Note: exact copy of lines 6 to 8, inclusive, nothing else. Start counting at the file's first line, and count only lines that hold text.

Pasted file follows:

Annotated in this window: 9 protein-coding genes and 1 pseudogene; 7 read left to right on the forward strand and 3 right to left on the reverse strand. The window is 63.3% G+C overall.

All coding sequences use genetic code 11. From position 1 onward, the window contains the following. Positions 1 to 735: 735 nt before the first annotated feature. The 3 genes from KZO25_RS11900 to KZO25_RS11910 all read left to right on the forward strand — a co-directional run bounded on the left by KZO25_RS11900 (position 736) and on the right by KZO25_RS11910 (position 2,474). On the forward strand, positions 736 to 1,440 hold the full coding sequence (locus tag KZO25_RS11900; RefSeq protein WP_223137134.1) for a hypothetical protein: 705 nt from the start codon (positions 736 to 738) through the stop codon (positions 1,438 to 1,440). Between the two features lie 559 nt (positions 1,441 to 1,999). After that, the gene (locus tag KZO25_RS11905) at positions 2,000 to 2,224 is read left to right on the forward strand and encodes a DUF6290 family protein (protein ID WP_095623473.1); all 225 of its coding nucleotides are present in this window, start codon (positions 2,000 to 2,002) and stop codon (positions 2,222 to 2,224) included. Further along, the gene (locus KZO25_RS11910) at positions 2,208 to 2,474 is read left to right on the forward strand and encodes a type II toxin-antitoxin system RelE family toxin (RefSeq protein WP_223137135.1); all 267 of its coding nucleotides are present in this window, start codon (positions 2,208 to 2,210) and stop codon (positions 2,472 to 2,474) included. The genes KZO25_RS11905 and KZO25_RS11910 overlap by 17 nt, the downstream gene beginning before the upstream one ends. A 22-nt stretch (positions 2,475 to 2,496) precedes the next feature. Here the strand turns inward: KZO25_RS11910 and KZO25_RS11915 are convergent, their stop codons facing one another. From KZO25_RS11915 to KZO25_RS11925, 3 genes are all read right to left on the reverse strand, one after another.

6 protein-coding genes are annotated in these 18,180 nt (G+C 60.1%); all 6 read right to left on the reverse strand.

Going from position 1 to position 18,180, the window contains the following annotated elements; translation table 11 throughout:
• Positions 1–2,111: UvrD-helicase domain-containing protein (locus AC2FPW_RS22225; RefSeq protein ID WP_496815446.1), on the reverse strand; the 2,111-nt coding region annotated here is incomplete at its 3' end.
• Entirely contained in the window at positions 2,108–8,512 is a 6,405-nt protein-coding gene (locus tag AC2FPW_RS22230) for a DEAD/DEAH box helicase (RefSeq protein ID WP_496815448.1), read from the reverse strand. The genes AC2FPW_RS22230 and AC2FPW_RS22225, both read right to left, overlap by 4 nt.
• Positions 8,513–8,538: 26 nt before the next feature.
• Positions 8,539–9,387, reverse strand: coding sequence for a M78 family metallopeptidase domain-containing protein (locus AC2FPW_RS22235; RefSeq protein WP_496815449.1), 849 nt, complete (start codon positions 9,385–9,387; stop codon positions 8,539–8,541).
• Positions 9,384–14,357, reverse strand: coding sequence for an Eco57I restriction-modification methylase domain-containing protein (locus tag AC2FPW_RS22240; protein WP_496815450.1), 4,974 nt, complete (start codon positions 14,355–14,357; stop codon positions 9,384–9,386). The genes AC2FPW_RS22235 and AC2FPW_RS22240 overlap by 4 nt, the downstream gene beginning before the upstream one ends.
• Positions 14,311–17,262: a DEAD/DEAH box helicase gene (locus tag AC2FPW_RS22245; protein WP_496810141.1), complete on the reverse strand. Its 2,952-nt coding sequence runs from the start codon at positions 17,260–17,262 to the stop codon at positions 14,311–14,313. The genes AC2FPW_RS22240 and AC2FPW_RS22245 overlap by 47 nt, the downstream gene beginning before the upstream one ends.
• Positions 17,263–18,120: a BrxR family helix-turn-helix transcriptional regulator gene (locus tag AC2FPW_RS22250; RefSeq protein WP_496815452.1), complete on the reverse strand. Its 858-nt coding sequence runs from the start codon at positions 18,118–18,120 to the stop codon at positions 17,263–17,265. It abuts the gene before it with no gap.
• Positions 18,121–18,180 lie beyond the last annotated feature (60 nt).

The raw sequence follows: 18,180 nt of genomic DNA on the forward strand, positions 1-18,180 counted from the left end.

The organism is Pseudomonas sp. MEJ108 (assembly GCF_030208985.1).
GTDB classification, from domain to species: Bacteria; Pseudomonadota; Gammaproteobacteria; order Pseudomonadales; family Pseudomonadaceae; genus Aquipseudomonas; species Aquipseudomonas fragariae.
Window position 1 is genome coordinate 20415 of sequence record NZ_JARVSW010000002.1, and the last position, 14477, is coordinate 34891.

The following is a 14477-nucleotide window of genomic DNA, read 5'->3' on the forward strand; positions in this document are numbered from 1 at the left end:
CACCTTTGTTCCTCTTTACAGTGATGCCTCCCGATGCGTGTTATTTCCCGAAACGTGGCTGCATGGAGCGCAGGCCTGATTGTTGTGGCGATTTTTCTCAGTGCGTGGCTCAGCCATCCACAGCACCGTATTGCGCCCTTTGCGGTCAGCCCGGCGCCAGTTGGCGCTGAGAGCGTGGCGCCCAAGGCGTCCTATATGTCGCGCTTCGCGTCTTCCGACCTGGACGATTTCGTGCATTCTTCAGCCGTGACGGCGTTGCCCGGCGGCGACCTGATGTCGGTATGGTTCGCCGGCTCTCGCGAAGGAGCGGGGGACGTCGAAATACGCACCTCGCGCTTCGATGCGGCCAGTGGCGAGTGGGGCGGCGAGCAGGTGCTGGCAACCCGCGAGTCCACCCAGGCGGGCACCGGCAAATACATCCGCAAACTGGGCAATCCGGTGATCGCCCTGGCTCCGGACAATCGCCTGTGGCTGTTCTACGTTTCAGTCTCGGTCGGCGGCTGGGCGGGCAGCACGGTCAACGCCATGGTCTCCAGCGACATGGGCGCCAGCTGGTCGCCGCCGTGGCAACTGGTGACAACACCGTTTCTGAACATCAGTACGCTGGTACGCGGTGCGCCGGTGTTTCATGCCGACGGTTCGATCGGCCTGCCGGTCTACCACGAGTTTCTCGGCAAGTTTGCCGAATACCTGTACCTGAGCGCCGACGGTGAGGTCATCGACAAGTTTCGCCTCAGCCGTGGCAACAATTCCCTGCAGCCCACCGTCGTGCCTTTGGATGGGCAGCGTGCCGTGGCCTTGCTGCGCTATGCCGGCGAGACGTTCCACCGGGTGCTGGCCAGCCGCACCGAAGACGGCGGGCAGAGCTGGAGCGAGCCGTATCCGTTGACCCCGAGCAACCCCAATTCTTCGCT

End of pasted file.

• Entirely contained in the window at positions 2,108–8,512 is a 6,405-nt protein-coding gene (locus tag AC2FPW_RS22230) for a DEAD/DEAH box helicase (RefSeq protein ID WP_496815448.1), read from the reverse strand. The genes AC2FPW_RS22230 and AC2FPW_RS22225, both read right to left, overlap by 4 nt.
• Positions 8,513–8,538: 26 nt before the next feature.
• Positions 8,539–9,387, reverse strand: coding sequence for a M78 family metallopeptidase domain-containing protein (locus AC2FPW_RS22235; RefSeq protein WP_496815449.1), 849 nt, complete (start codon positions 9,385–9,387; stop codon positions 8,539–8,541).